There are so many ‘how to start a blog’ posts out there on the internet, so I’m not going to write one here. If you are looking for a resource though, I would highly recommend this post from Do You Even Blog. It’s packed with info and honesty.


On any ‘make extra money’ list you’ll likely see surveys as one of the suggestions. I’m not a big fan because they are too often over-hyped. You are not going to get rich doing online surveys. You’ll be lucky even to make minimum wage.

However, if you want something mindless to do while watching TV or on your lunch break, then surveys aren’t so bad. Earning a few bucks is still better than earning no bucks. They can also be an easy way to make money if you have unexpected bills that come up.

I’ve had good luck using Leger Opinion in the past. They have a reasonably steady stream of surveys and a decent screening process that means you very rarely get disqualified.


The only wrong way to save money is by not doing it all all. You need to decide what you need to do to live your best life and make it happen. Whether that means side hustling your ass off, or having a hot date with Netflix every night. It’s entirely up to you.

Interested in more opinions on side hustles? Check out this post from The Mastermind Within on why he’s an avid side hustler.

What’s your take on side hustles? Do you have any sources of extra income or do you focus your attention on your primary job? 

This post was proofread by Grammarly.



  1. Once you have enough or more than enough money then the impulse to earn more drops a lot. I still side hustle for fun and I charge very high fees for my consulting but not because I want more money, just because I can. One thing there isn’t enough money in the world to get me to do is to go back to a 9 to 5 job. Even for a million dollar salary, no way. I don’t need the money and I’m not about to give up that much of my time.

    • Sarah Reply

      You make a really good point. I’m certainly not at the point where I don’t need to earn anymore but I do earn enough to check off all the things that make me happy. That comfort level makes free time that much more enjoyable.

  2. I can relate to you on so many levels with this. My job is my main hustle, and for the next 20 years, it will continue to be that. There is huge room for growth with massive salary increases and I’m going to take go after those opportunities. I don’t feel as motivated to blog anymore because I’m not looking at it as a source of extra income.

    Instead, I’d rather use that free time to read books and travel and socialize with friends.

    Great post!

    • Sarah Reply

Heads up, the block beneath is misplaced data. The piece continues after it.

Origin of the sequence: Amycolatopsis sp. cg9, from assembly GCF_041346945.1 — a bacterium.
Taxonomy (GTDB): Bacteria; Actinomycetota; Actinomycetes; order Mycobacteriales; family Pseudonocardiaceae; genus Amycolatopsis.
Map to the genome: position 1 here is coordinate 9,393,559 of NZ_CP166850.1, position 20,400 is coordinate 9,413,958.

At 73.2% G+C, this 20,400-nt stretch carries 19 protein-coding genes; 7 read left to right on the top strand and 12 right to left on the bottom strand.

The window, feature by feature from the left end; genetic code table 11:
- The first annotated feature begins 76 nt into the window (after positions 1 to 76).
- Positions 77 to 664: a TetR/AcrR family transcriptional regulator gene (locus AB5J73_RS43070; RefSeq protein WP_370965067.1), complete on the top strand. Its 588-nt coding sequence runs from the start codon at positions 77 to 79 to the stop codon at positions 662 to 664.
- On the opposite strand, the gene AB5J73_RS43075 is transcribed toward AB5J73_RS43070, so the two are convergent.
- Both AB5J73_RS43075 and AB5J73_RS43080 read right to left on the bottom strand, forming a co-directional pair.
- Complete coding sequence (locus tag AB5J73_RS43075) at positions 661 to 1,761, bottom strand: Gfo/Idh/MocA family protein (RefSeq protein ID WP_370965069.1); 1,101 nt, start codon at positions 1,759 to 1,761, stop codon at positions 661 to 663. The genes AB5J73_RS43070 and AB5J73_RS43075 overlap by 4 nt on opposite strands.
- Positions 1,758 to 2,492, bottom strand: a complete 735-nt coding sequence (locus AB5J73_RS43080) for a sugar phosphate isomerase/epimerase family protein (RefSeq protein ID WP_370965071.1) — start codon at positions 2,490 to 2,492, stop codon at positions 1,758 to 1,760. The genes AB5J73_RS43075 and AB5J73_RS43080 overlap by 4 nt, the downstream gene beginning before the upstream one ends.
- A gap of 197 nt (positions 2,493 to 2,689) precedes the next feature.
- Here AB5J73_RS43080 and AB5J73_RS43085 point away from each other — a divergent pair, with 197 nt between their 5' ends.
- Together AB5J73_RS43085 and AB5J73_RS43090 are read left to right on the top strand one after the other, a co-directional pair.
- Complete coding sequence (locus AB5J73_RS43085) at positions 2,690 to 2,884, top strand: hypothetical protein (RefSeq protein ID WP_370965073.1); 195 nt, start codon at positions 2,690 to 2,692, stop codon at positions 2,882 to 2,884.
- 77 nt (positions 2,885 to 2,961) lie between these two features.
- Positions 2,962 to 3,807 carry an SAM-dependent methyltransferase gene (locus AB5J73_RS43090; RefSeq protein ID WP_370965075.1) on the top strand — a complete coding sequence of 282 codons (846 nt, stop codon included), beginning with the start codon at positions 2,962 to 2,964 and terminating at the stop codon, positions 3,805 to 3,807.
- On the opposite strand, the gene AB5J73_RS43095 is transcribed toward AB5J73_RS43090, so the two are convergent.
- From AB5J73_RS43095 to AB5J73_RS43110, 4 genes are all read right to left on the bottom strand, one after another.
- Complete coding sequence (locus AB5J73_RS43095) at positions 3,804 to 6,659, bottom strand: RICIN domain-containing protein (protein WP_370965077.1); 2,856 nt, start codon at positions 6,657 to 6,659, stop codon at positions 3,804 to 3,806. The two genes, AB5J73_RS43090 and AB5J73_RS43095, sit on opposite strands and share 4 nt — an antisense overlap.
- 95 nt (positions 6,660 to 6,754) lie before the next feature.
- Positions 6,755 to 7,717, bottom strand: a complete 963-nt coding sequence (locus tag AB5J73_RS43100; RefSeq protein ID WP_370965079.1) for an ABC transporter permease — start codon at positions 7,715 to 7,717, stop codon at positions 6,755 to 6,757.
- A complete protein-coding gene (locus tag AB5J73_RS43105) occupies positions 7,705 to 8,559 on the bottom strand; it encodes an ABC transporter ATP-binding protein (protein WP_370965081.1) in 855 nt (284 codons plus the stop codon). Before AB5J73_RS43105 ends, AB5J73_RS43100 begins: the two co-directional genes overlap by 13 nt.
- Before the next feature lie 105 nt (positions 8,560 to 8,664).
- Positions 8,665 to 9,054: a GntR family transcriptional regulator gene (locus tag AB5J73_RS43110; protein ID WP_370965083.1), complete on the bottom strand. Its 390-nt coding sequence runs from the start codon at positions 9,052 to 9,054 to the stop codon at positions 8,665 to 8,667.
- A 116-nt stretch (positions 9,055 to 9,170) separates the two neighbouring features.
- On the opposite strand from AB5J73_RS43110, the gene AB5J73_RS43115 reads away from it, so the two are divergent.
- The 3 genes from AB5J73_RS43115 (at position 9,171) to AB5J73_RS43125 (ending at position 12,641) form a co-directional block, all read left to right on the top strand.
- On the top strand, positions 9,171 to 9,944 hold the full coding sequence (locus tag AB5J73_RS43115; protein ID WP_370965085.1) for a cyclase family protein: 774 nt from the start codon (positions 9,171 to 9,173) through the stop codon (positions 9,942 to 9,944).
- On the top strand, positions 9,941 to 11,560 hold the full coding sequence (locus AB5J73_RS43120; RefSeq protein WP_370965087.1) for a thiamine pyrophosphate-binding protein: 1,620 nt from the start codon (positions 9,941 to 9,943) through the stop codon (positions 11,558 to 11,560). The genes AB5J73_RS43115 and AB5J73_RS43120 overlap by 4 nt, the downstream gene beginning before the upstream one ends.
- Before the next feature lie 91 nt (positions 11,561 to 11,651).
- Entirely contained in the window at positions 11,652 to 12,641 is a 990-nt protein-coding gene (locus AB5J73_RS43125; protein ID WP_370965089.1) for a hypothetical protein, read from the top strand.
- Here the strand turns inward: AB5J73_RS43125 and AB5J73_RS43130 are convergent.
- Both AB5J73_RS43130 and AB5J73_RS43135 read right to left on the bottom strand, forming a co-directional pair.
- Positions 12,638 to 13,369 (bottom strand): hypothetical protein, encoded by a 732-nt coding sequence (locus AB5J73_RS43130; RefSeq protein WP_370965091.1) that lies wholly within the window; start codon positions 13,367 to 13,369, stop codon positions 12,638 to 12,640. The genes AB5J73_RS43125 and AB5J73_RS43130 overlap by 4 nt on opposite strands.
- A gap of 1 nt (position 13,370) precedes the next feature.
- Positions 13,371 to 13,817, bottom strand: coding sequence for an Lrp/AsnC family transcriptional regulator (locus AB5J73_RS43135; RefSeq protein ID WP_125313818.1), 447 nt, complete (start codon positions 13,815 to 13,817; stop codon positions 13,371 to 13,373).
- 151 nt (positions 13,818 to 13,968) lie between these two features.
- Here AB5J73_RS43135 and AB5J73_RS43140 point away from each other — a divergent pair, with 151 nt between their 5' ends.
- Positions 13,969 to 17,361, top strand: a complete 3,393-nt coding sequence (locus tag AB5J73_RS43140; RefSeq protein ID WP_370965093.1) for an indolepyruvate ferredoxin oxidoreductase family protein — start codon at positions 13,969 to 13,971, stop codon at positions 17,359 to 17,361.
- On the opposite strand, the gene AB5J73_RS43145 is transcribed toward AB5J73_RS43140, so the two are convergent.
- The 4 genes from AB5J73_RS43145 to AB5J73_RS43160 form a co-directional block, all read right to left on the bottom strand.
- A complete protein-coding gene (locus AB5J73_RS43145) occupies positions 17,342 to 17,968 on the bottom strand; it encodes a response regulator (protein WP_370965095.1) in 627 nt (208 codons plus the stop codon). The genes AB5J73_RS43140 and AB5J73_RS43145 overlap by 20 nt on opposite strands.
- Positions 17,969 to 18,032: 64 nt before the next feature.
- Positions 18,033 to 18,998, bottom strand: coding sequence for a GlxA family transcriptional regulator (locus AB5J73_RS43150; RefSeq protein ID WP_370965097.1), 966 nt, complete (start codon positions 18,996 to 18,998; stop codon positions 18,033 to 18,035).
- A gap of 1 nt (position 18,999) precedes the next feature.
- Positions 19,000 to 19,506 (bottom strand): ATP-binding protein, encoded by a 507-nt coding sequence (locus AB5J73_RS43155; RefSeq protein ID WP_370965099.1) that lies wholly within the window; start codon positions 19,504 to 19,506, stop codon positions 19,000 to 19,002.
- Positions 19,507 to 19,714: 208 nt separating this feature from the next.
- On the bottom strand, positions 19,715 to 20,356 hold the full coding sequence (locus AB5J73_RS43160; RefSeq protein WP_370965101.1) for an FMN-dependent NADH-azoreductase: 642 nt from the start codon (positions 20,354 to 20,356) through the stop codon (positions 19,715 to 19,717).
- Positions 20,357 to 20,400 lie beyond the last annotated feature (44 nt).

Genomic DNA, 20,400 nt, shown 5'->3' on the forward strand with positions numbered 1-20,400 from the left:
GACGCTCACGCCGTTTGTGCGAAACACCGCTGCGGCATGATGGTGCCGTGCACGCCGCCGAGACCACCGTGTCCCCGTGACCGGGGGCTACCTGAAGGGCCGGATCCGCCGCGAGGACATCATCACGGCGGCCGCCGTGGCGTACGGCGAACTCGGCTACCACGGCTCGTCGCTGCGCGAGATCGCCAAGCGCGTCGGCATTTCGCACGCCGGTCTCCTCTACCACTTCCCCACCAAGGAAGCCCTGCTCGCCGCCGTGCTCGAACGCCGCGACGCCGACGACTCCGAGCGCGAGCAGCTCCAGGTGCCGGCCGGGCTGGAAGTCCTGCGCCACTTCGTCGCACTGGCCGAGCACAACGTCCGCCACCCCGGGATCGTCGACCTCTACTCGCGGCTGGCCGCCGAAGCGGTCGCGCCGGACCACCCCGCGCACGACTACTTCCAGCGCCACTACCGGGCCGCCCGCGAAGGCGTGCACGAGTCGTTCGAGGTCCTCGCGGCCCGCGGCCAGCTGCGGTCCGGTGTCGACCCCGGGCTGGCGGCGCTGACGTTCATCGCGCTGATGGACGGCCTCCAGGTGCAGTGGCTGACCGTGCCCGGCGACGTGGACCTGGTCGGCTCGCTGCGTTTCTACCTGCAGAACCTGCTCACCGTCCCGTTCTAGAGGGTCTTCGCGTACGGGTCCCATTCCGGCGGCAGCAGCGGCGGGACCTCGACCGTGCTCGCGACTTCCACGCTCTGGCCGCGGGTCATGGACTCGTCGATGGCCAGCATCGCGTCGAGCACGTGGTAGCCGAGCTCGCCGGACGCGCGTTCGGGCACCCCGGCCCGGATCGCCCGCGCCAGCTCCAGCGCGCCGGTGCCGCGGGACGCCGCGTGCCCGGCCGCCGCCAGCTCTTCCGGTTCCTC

I’m with you. I have much better earning potential from my day job than I do from anything else, and I’m ok with that because I enjoy my work.

      I’m committed to keep in blogging but only at a pace that also gives me enough free time.

  3. My job is my hustle right now, and tbh pregnancy is even making that tough! The more I progress in my career/the higher my day job earnings, the less it seems worthwhile to pursue the side hustles I used to, and it’s been a long time now since I last did any freelance work.

    • Sarah Reply

      My job is my hustle too, and I’m not pregnant. I can only imagine how much more challenging that would make things! And you’re so right. The more you earn at your regular job the less tempting it is to pursue outside work.

  4. Thanks for your honesty- seems like a lot of people talk about surveys and the only people making a ton out of them seem to be the bloggers doing the affiliate links in them!

    Maybe I will recommend a survey site to my MIL though she probably will enjoy that kind of thing.

    Blogging is a TON of work and my hourly rate is poor, but it is fun at the same time and a creative outlet for me.

    • Sarah Reply

      I definitely don’t want to calculate my hourly rate for blogging! Even though I don’t do it for the money it wouldn’t exactly be inspiring.

  5. I have many mixed feelings about side hustles. On the one hand, I’d love to earn some supplemental money from something I like doing (like blogging). But on the other hand, I also like doing nothing.

    I read somewhere recently that focusing on your full time gig can be more rewarding financially than a side hustle in terms of raises, building your network, etc. And I’d never seen that perspective before. (It might have been Tanja or BGR, I honestly don’t remember).

    • Sarah Reply

      That sentiment makes sense to me, and is certainly applicable to my job. I’m not sure it would apply to everyone, especially if you’re in a job where raises may be small and infrequent, but for a lot of people it makes sense to focus on a full-time job.

  6. I’m in the waste of time camp as it pertains to side hustles and I have wasted with great pleasure plenty of it. My philosophy is the key to building wealth is focusing on your main hustle. Tom

    • Sarah Reply

      I’m with you. My main gig will most likely always be my money maker.